In RT-qPCR experiment, a total of 58 pairs of tumor and adjacent normal liver tissues (> 3 cm margin from the tumor) of patients pathologically diagnosed as HCC in The First Affiliated Hospital of Guangxi Medical University were collected for further analysis. Inclusion criteria: Patients received no other non-surgical treatments before surgery and hospitalization time was from December 2016 to July 2018. HCC patients with follow-up time < 3 months were excluded. Small pieces of HCC and adjacent normal liver tissues were stored in RNAstore Reagent (Tiangen Biotech Co., Ltd.) at -80℃. According to the manufacturer’s instructions, RNA was extracted from tissues by the Trizol method and reversed into cDNA via PrimeScriptTMRT reagent kit (Takara Bio, Inc.). Primers GAPDH, CDK1, and CDK4 were purchased from TsingKe Biotech Co., Ltd. and their sequences (5'-3') were as follows: GAPDH, forward GTCAGCCGCATCTTCTTT, reverse CGCCCAATACGACCAAAT; CDK1, forward TTTCTTTCGCGCTCTAGCCA, reverse GGTAGATCCGCGCTAAAGGG; CDK4, forward AGCCAGAGAACATTCTGGTGACA, reverse TCGGCTTCAGAGTTTCCACAG. DEPC-treated water and FastStart Universal SYBR Green Master (ROX) were purchased from Sangon Biotech Co., Ltd., and Roche Diagnostics (Shanghai) Co., Ltd., respectively. The reaction cycle of PCR is as follows: hold the stage at 95 degrees for 35 s, then 40 cycles of PRC stage at 95 degrees for 5 s and 55 degrees for 34 s, and finally melt curve stage at 95 degrees for 15 s, 60 degrees for 1 min and 95 degrees for 15 s. The relative expression of mRNAs in tissues was calculated by the 2-∆∆Ct method.

Ethical approval

This study was approved by the Ethical Review Committee of the First Affiliated Hospital of Guangxi Medical University and informed consent of all HCC patients participating in this study was provided.

Bioinformatics analysis and correlation analysis

The Gene Ontology (GO) analysis and Kyoto Encyclopedia of Genes and Genomes (KEGG) pathway analysis were used to study the potential biological functions and potential metabolic pathways of CDK1-4,6 by the clusterProfiler package in the R software [25]. The interactive gene‑gene networks and protein–protein interaction (PPI) networks were depicted by the GeneMANIA tool in the Cytoscape software v.3.6.1 [26, 27] and STRING (https://string-db.org) [28], respectively. Pearson’s correlation matrix was depicted correlations among CDK1-4, 6 genes by the ggcorrplot package in the R software.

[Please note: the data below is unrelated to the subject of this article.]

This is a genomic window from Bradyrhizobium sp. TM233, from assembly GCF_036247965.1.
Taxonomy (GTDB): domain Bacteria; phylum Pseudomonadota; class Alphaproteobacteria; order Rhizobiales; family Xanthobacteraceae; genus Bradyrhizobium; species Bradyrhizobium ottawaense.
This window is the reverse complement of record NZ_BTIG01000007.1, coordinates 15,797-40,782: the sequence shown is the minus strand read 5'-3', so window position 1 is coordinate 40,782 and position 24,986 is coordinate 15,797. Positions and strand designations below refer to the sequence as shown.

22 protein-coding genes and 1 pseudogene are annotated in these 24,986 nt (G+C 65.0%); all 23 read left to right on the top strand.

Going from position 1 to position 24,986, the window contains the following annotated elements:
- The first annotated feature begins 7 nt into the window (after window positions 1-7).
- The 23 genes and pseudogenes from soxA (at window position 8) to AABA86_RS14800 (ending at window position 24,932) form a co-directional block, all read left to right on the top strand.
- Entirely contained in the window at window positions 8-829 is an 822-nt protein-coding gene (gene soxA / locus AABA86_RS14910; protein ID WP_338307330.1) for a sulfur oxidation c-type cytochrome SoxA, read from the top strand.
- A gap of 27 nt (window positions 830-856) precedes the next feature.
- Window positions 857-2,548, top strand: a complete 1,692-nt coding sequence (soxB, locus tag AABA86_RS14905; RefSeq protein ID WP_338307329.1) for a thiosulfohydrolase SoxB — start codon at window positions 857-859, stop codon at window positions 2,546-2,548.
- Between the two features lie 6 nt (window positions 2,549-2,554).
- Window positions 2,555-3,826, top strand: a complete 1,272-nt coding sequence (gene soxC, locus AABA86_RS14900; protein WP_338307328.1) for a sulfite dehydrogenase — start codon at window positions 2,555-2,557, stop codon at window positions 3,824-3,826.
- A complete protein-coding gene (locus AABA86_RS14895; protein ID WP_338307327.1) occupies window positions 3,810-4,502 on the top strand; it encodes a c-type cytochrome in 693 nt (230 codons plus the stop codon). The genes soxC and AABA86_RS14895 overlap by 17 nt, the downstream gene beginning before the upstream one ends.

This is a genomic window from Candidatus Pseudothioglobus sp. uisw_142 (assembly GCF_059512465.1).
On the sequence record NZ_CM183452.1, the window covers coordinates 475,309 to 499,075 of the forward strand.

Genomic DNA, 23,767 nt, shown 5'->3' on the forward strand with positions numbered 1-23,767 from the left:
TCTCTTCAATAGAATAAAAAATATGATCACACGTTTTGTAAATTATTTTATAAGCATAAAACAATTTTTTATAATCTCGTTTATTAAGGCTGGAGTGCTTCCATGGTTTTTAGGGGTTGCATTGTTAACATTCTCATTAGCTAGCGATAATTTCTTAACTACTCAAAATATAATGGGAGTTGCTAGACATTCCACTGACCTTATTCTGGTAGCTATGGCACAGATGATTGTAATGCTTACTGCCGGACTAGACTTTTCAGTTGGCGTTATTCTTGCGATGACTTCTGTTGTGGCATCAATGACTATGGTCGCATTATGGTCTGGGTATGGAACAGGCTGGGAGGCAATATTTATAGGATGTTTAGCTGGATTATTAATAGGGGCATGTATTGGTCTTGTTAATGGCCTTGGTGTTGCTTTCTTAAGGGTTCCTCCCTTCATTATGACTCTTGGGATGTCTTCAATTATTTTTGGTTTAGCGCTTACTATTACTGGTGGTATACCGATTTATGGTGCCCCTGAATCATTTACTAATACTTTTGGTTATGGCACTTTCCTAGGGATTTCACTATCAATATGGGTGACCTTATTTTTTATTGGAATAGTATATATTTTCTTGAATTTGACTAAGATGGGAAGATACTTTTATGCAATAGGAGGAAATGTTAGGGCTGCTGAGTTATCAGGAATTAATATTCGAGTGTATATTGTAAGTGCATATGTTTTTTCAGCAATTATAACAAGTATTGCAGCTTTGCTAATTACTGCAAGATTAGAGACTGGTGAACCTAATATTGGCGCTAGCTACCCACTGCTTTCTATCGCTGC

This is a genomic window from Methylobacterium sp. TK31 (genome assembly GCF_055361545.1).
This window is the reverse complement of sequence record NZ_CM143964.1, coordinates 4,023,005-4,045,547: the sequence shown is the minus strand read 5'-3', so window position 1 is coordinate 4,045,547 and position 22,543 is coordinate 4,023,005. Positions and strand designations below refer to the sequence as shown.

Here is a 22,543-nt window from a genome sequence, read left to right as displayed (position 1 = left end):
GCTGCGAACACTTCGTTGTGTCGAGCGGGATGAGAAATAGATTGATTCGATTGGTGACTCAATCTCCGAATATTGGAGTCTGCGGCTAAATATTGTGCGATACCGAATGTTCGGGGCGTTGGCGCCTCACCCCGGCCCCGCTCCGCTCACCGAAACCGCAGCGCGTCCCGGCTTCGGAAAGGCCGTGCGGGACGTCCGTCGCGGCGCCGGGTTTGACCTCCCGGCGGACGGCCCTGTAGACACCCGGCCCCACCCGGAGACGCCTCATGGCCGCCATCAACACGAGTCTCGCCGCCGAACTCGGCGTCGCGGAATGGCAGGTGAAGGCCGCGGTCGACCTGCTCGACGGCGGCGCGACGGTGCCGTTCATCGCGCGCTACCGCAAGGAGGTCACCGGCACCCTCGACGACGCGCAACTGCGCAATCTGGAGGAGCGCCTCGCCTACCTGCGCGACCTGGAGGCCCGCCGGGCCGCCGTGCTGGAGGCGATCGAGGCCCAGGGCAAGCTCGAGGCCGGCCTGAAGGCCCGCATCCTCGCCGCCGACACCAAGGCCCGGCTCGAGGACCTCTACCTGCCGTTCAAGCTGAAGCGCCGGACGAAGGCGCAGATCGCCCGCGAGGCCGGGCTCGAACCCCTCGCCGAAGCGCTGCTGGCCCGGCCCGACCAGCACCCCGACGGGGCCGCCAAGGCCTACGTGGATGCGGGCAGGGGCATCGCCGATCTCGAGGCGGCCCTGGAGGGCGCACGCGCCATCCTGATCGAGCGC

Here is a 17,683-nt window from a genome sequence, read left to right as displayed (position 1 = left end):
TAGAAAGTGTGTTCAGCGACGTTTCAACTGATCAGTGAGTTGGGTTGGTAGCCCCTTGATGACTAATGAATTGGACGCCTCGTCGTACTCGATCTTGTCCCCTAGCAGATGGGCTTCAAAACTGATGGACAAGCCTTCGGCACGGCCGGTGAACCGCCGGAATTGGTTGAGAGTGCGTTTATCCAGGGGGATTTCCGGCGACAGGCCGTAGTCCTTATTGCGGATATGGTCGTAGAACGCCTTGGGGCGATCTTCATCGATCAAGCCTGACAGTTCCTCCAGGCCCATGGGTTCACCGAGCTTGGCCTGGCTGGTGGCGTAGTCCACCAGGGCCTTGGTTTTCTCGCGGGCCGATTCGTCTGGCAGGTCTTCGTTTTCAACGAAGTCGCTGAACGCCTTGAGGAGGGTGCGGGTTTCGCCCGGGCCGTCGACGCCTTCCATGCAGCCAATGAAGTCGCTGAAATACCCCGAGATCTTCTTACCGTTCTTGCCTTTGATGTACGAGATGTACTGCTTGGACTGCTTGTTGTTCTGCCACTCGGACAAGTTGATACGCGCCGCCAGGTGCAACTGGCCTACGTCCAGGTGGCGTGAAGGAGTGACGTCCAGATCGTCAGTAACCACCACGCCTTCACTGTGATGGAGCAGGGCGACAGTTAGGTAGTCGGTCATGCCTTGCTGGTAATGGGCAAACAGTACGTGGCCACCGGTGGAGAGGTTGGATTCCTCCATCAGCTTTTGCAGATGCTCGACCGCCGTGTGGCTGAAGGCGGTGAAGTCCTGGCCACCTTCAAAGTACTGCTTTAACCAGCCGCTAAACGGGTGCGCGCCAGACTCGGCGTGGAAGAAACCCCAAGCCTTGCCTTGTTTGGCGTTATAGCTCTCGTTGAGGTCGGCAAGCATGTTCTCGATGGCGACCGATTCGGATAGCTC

Diagnostic values assessment and survival analysis

Receiver operating characteristic (ROC) curve was completed by GraphPad Prism v.8 to investigate the diagnostic value of CDK1-4, 6 genes with differential expression for HCC. Univariate Cox regression model was performed to identify the relationship between clinical information and prognosis of HCC patients. Clinical information statistically associated with prognosis in the univariate Cox regression model (P < 0.05) was selected as the adjusted factors for the multivariate Cox regression model. According to the median expression levels of CDK1-4, 6 of tumor tissues, patients were classified into high and low expression groups. The multivariate cox regression model and Kaplan‑Meier survival analysis were performed to explore the relationship between CDK1-4, 6 gene expression and overall survival (OS) in HCC patients. Only CDK1 and CDK4 were found to be statistically associated with OS in the multivariate cox regression model. Therefore, CDK1 and CDK4 were selected as prognosis-related CDK genes in HCC patients. Joint-effect analysis was performed to evaluate the combined effect of CDK1 and CDK4. In the TIMER2.0 (http://timer.comp-genomics.org/) [29] and Gene Expression Profiling Interactive Analysis (GEPIA, http://gepia.cancer-pku.cn/) [30] website, we queried the expression of CDK1 and CDK4 genes in different cancers and the relationship between the expression of CDK1 and CDK4 genes and TP53 gene mutation, a common mutation site in liver cancer. The prognostic value of CDK1 and CDK4 genes in liver cancers were obtained from the Kaplan–Meier Plotter website (https://kmplot.com/analysis/) [31].

Prognostic signature construction

To further explore the influence of CDK1 and CDK4 expression levels on the prognosis of HCC patients. The prognostic risk score model was established by including each the prognosis-related genes respectively weighted by their regression coefficients (β) from the multivariate Cox regression model. To assess the predictive value of the model, the area under the curve (AUC) of the time-dependent ROC curve was completed by the survivalROC package to indicate the predictive accuracy of the model for 1-, 2-, 3- and 5-year survival.

Gene set enrichment analysis

The gene set enrichment analysis (GSEA) was used to explore potential biological mechanisms that prognosis-related CDK genes may be involved in. [32, 33] The referenced gene sets derived from Molecular Signatures Database (MSigDB) of c2 (c2.all.v7.0. symbols) and c5 (c5.all.v7.0.symbols) [34]. C2 gene set contained two subsets of Chemical and genetic perturbations and Canonical pathways and c5 gene set derived from GO annotations [34]. The statistically significant results satisfied the following criteria: P < 0.05 and false discovery rate < 0.25.